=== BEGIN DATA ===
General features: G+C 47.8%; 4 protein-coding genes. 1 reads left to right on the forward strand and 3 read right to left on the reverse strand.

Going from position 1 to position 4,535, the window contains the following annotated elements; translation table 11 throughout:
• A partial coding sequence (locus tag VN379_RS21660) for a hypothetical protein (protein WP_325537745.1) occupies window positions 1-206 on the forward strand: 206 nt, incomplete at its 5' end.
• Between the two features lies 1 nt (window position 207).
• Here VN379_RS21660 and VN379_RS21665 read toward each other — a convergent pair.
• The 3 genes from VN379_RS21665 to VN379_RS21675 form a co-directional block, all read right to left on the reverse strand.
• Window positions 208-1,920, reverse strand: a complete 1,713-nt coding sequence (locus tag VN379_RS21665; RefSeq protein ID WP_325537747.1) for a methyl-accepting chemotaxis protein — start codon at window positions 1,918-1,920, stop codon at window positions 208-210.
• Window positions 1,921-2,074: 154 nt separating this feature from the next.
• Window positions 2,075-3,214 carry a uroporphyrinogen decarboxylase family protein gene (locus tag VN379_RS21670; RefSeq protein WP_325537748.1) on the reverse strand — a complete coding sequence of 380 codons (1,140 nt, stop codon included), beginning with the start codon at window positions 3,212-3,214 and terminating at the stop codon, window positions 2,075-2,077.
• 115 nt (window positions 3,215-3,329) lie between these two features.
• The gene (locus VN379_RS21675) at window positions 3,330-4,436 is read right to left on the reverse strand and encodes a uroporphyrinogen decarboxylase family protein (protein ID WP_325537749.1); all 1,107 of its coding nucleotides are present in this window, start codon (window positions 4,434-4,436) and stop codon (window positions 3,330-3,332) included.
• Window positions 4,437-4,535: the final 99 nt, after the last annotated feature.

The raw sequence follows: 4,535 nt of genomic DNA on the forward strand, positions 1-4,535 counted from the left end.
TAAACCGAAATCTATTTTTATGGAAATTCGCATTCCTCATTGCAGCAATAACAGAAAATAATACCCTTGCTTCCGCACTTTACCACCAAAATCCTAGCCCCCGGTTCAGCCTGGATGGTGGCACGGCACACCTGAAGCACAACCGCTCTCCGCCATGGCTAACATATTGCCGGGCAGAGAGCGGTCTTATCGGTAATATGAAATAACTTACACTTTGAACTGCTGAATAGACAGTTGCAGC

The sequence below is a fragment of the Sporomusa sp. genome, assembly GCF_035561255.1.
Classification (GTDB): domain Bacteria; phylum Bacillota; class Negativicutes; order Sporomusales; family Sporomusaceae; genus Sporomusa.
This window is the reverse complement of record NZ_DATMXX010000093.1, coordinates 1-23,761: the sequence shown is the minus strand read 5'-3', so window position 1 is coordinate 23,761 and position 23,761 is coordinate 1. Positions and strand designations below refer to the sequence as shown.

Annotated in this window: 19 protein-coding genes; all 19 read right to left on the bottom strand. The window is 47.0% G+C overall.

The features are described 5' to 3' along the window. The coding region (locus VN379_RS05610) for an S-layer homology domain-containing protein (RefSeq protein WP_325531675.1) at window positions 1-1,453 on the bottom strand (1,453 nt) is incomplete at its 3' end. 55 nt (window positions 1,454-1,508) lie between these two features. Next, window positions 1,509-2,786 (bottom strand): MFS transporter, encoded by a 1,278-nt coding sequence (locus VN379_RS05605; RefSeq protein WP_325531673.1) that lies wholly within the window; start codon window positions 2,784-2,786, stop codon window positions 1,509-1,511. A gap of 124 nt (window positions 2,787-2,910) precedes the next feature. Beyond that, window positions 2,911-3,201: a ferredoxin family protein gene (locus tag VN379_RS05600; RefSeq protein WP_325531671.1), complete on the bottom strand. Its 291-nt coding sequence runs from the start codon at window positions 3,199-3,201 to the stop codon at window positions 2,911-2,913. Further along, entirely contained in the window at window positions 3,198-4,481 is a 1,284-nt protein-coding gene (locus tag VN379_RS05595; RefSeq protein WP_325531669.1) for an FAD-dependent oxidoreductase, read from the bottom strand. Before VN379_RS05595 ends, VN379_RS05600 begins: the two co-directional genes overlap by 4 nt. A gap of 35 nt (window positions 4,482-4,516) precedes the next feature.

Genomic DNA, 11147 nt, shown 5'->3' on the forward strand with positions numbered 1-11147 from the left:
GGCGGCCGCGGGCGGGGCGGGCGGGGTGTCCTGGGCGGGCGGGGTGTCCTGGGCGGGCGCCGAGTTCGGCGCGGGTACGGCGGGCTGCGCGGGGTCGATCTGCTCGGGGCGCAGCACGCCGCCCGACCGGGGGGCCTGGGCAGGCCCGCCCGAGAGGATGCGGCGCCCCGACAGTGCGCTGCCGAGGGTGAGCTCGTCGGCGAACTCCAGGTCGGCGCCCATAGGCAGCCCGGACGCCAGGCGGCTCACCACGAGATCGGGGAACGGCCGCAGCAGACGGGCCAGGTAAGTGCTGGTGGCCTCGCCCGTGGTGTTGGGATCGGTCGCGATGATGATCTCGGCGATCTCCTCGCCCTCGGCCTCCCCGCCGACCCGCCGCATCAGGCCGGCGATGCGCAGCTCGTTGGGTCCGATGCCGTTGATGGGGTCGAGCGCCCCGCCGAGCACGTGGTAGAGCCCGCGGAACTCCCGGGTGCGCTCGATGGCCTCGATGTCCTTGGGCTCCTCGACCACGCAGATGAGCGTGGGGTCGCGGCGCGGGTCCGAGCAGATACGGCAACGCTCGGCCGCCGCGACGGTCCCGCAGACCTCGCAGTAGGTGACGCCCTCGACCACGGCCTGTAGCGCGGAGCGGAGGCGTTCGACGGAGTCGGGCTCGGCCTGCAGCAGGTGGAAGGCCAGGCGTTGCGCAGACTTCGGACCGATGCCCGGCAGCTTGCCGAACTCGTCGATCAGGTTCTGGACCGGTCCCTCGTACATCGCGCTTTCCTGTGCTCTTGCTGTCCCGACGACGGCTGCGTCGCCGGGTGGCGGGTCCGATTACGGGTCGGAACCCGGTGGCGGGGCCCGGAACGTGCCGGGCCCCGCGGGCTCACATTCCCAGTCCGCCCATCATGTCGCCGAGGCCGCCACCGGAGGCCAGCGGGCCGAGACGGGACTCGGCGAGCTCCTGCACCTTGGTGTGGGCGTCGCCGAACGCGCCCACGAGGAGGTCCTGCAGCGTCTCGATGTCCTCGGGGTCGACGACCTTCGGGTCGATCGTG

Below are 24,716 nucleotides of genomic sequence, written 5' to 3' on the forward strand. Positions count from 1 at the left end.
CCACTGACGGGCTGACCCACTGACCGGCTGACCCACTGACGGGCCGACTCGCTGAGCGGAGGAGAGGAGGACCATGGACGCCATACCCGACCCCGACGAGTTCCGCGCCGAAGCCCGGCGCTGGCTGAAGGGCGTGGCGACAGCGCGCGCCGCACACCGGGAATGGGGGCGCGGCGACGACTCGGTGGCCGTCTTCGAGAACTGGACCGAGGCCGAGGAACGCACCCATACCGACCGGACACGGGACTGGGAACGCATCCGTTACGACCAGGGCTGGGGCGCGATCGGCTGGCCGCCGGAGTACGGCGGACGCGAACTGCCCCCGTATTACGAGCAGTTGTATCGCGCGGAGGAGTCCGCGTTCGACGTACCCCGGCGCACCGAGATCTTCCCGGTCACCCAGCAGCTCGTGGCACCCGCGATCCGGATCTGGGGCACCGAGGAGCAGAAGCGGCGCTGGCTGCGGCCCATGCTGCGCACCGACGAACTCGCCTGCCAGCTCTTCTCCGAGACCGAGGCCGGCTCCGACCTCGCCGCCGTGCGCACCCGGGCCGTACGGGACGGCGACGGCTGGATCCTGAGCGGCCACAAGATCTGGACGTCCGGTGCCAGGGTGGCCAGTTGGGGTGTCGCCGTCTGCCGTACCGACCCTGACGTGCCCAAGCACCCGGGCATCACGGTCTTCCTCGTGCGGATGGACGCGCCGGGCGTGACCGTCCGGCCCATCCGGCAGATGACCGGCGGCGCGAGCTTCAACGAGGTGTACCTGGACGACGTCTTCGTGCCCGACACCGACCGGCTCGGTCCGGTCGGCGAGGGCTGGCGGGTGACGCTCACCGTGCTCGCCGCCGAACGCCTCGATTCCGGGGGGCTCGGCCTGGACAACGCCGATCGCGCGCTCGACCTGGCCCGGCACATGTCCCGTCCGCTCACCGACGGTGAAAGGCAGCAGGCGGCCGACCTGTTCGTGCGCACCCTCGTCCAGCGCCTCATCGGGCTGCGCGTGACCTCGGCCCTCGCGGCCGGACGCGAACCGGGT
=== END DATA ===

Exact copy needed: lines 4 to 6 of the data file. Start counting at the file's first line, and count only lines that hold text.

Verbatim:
• Between the two features lies 1 nt (window position 207).
• Here VN379_RS21660 and VN379_RS21665 read toward each other — a convergent pair.
• The 3 genes from VN379_RS21665 to VN379_RS21675 form a co-directional block, all read right to left on the reverse strand.